Keto Diet and Hashimoto’s

As someone who has suffered from Hashimoto’s, and other autoimmune diseases, this is a topic that is quite personal.  In this article we’ll begin by discussing a little about what the Keto Diet is.  Then we’ll go on to explore how it can impact someone with Hashimoto’s as well as looking at one particular variation. We’ll look at some of the findings from research. And finally, you’ll have a chance to learn about the exact program that has helped me, and others like me.

What is the Keto Diet?

The Keto Diet is a dietary plan that is especially low in carbs and high in fat (4). This is the basis of the entire diet.  But it is slightly more complex than this.  We won’t go into too many of the scientific details in this article, though you can read more about it in another article here.

The increase in fat intake helps to make up for the energy shortfall. Subsequently, ketones are delivered as a fuel source, generally as glucose from sugars. You can also read more about ketones I that same article here.

Some people will also experience what has been known as the “Keto Flu”.  I personally have not experienced any symptoms associated with it.

How the Keto Diet can Impact Hashimoto’s:

The keto diet is often recommended by medical experts and has been known to provide some relief for patients with certain health issues.   It has also been credited in helping individuals with weight loss and, with some modification, can be an effective way to combat weight gain for those with Hashimoto’s and other autoimmune diseases.

How does the Keto plan work for those with Hashimoto’s and other thyroid related maladies? It works because it causes significant changes in your digestion, which impacts your thyroid.

Individuals with Hashimoto’s and an underactive thyroid regularly experience an adjustment in thyroid capacity while on the ketogenic diet.

Some Hashimoto’s patients may make an attempt at a standard keto diet.  Since everyone is different, it’s always best to consult your physician to determine what might be the best course of action to take; especially if they have any certain food sensitivities which is often common with autoimmune disorders.  This topic is particularly personal to me as I’ve had tremendous success with not only losing weight on the Keto diet as a Hashimoto’s sufferer, but also almost immediately saw a decrease in hot/cold sweats and the debilitating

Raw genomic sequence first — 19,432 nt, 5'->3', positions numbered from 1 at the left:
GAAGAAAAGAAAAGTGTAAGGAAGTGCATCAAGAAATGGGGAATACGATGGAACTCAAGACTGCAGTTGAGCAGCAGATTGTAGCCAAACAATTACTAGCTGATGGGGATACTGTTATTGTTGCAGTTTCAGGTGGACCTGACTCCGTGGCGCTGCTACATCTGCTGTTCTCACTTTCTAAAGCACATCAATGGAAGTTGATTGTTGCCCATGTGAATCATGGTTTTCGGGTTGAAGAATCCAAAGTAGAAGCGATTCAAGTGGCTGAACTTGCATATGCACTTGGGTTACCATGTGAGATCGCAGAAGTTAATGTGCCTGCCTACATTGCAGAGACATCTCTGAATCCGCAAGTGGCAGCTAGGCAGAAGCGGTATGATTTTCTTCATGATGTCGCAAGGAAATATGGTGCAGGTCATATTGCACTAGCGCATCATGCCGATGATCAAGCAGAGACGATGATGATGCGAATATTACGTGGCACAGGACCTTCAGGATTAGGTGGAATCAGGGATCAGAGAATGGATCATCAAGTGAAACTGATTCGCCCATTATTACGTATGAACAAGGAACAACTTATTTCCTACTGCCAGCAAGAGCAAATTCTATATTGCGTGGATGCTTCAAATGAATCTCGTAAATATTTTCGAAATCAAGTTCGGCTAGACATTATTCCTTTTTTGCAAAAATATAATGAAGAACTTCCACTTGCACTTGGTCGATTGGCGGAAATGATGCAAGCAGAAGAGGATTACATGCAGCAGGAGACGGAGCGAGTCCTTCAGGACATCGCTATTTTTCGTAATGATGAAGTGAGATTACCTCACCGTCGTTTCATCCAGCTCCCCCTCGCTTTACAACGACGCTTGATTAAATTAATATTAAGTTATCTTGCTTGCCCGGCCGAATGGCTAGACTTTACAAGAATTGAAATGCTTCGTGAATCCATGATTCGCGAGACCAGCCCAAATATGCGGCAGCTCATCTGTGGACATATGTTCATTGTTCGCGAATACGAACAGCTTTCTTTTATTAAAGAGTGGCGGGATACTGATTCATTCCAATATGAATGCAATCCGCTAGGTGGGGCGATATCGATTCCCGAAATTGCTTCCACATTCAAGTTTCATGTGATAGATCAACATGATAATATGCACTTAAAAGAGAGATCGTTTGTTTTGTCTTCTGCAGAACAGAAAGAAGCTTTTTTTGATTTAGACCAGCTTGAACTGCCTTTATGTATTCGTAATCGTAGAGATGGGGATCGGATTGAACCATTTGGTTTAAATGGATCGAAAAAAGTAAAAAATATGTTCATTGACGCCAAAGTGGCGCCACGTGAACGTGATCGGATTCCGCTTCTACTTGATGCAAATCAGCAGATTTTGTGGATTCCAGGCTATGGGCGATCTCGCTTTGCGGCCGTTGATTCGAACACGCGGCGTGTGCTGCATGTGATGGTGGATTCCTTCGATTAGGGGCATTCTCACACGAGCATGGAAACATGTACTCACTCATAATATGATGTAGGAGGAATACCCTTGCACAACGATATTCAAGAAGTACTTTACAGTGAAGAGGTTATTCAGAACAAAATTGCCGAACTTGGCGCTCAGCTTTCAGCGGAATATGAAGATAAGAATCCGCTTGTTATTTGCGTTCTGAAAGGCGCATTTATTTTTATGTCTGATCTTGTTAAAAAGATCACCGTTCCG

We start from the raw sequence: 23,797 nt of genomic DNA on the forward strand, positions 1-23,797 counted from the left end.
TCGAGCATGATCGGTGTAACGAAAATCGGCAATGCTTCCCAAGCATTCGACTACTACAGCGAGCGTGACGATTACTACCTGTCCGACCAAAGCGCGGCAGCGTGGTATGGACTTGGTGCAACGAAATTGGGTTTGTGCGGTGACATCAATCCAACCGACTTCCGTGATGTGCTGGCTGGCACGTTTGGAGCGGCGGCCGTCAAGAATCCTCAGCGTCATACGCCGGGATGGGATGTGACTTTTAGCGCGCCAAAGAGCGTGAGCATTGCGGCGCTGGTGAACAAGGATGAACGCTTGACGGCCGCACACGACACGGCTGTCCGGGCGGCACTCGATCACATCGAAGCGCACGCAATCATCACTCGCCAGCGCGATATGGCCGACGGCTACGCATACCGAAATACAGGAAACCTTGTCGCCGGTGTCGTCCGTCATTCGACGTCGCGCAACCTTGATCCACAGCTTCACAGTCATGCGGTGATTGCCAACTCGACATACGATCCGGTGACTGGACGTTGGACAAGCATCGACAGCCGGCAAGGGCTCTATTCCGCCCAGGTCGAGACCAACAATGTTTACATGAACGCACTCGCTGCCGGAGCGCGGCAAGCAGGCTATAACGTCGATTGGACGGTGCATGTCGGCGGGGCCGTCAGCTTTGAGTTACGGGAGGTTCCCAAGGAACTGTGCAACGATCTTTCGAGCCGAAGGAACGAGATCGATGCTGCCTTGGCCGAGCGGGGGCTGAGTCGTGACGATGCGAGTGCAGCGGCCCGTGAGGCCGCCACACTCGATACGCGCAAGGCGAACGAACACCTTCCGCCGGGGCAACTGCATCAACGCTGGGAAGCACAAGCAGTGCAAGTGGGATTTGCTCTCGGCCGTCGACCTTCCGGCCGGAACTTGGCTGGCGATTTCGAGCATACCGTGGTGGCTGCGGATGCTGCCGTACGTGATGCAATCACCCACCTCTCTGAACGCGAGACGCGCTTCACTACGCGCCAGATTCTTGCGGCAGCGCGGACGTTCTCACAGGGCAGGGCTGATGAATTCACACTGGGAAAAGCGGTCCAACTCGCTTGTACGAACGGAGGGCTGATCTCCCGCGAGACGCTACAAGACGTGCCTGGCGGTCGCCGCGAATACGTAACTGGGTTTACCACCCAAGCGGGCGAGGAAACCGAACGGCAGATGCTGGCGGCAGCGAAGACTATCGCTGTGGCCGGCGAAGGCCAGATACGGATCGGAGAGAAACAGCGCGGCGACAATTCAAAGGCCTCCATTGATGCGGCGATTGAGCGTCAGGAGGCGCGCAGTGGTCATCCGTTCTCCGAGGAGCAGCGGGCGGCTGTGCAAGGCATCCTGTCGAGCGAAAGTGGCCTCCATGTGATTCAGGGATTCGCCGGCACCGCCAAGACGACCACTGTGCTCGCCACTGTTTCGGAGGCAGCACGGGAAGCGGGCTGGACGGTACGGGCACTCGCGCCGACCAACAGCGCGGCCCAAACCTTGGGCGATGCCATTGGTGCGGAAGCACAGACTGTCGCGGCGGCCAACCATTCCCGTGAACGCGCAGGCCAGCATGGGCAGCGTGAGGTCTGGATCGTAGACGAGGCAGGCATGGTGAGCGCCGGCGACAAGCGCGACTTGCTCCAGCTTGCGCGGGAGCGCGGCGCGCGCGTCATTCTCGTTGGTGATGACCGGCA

More common, those with Hashimoto’s will try a customized or adjusted Keto diet; as I did.  One common adjustment is to limit to 50g of carbs every day and studies have shown at this level of carb consumption, there has been no evidence of unfavorable impacts on thyroid hormone creation.  For me, personally, I limited my carb intake closer to 20g per day and would tend to lean towards the “good carbs” found mostly in vegetables.  Again, you may consult your physician and also need to give some things a try and tweak others along the way.

An absolute MUST and the most significant dietary change to make when you have Hashimoto’s is to eliminate ALL gluten.  I found gluten in particular to be the culprit and cause of most of my hot/cold sweats and severe.  This dietary change alone not only helped me to better manage my weight, but also gave me so much physical relief!

Keto Diet Modification for Hashimoto’s Patients:

Below is a recommended “overall” Keto Diet modification for someone with Hashimoto’s, and has appeared to work best in MOST Hashimoto’s patients:

  • 50%-60% daily diet from proteins (note, protein is essential for a properly functioning thyroid and is one thing your doctor will most likely tell you to get a lot of is you have Hashimoto’s).
  • 20%-30% should come from fats
  • 12%-15% coming from carbs

Eliminate the following:

  • Gluten
  • Dairy
  • Soy
  • Eggs
  • Legumes
  • Certain fruits – My doctor also recommended not eating any fruit after 5 pm. Again, do consult with your doctor particularly if you also diabetic
  • Bread and pastas
  • Specific vegetables such as: cabbage, brussel sprouts, cauliflower, kale and broccoli)
  • Rice – though I personally found it ok to have a little rice here and there. A great substitute is what is called “miracle rice” or Shirataki Noodles which you can find at most larger grocery stores.

Recommended to include:

  • Lean red meat
  • Chicken and other poultries
  • Fish

Scientific Research:

Below is some research that was done based on the above regimen in Hashimoto’s patients.  It is credited to specific sources also below:

Research found that after three weeks of this protocol, anti-TPO, anti-TG, and anti-microsomal antibodies were found to be significantly reduced.  It was also noted that there was a reduction in BMI and body fat composition and percentage (source one).

Regarding thyroid health, the aim of the Keto Diet is to not only reduce weight, but to also reduce inflammation in the body and, in particular, the thyroid gland (source one).

While I can attest to the benefits of a gluten-free diet, it was also scientifically discovered that eliminating gluten was beneficial for Hashimoto’s patients; regardless of them having celiac disease or not (source two).

In Conclusion:

The Keto Diet has also been praised as one of the best for Women Over 40.  To learn more about my journey and to take advantage of the method that has worked the best for me, a Hashimoto’s sufferer and Keto success story, check out The Keto System for Women Over 40.

You may also visit our website for more information on keto and keto recipes here and check out some of the keto products available here.

For thyroid related supplements for women, check out MoJabba Plant Therapy’s Thyroid Support with Iodine.

 

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